Florida Condo Collapse Scheme Reaches, Surpasses $1 Billion

FORT LAUDERDALE, Fla. (AP) — Lawyers for the families who lost relatives in a Florida apartment building collapse last year that killed 98 people reached a $1.02 billion settlement Friday, offering a quick solution to lawsuits that could have dragged on for years.

The deal to end the lawsuits over the Champlain Towers South tragedy is awaiting approval from Circuit Judge Michael Hanzman, but that should only be a formality.

Lawyers had previously announced in court a preliminary agreement that nearly $1 billion would be divided between the families whose relatives were killed or injured in the collapse of the 12-story Surfside tower, and parties on both sides of the lawsuit. filed a motion Friday to seek a $1.02 billion settlement fund. In addition, nearly $100 million will be distributed to those who lost their property in the collapse.

Families of victims will have to file claims because the money is not distributed fairly. The goal is to start distributing money in September.

The money comes from a variety of sources, including insurance companies, tech companies, and a luxury condominium that was recently built next door. Neither party admits to having committed an error. A Dubai billionaire developer plans to purchase the 1-acre (1 hectare) beachfront property for $120 million, contributing to the settlement.

The judge will determine the attorney’s fees, but it is expected to be a fraction of the third attorney who would normally earn. In such cases, it typically takes three years or more to reach a settlement, let alone go to court.

In their motion for “preliminary approval of class action settlement,” plaintiffs’ attorneys and defendants described the Surfside collapse as a “black swan event that devastated this community,” saying they were “proud of this Court’s challenge to provide relief.” to the class of victims before the one-year anniversary of the collapse.”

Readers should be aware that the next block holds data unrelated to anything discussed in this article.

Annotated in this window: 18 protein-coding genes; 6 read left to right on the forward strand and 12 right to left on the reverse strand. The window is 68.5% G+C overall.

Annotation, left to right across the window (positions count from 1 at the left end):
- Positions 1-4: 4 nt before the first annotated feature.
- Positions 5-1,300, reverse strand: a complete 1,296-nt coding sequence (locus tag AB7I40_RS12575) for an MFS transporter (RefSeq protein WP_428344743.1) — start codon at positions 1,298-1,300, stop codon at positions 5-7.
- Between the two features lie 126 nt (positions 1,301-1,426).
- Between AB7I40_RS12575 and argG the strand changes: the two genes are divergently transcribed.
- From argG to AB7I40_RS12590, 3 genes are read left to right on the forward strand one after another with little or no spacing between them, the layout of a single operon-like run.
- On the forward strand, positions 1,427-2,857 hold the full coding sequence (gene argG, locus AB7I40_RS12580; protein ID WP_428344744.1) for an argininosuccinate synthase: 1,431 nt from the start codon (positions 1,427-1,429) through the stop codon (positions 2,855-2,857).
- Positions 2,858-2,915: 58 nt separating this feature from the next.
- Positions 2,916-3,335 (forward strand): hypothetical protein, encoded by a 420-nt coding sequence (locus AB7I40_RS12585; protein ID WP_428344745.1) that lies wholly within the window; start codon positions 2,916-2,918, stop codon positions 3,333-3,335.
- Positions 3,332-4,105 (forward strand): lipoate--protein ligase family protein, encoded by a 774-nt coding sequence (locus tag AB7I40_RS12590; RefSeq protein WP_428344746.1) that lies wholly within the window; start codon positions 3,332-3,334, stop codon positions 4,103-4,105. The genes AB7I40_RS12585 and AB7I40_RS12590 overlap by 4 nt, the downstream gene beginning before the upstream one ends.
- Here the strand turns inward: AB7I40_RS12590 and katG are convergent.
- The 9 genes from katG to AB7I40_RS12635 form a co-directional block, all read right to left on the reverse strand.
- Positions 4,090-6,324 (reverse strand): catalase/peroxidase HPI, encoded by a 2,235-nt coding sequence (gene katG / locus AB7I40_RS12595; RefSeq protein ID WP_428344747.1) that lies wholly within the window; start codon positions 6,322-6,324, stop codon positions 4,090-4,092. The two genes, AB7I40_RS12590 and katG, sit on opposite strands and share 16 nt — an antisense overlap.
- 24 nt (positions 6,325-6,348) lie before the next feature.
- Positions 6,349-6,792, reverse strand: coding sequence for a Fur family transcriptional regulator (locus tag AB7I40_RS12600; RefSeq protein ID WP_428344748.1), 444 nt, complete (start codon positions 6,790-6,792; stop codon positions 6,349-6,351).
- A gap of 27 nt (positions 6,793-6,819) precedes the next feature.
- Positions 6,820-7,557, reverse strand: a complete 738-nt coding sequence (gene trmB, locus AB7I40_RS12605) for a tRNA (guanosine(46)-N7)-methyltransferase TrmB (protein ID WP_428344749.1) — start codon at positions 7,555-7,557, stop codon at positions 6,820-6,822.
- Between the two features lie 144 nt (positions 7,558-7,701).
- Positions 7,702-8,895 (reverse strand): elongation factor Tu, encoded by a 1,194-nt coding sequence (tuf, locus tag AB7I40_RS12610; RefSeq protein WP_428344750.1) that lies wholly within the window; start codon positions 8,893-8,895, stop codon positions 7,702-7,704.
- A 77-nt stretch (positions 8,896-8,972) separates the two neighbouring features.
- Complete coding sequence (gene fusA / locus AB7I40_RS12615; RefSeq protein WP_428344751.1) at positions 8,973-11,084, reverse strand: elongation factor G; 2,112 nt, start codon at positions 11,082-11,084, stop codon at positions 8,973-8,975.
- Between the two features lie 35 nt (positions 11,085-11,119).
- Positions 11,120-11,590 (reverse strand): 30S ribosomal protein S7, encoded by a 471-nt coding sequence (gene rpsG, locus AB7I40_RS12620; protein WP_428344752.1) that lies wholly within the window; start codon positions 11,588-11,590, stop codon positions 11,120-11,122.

Most of Champlain Towers South suddenly collapsed around 1:20 a.m. on June 24 while most residents were asleep. Only three people survived the initial collapse.

No other survivors were found, despite the 24-hour efforts of rescuers who dug through a 40-foot (12-meter) pile of rubble for two weeks. Another three dozen people were able to escape from the part of the building that was still standing. All 135 units were eventually scrapped, leaving a gaping hole along Surfside beach.

The National Institute of Standards and Technology is investigating the cause of the collapse, a process expected to take years. Champlain South had a long history of maintenance problems and questions were raised about the quality of the original construction and inspections in the early 1980s.

The collapse drew new research into the safety of high-rise buildings statewide, especially in vulnerable coastal areas. At the time, Miami-Dade and neighboring Broward counties were the only ones of Florida’s 67 counties that needed buildings to recertify their safety after 40 years.

New legislation passed by the legislature at a special session this week and signed by Governor Ron DeSantis will require these statewide certifications, significantly earlier in the building’s lifespan.

Recertification is required after 30 years, or 25 years if the building is within 3 miles of the coast, and every 10 years thereafter. The Champlain Towers South was 40 years old and the condominium association was struggling with compliance at the time of the collapse.

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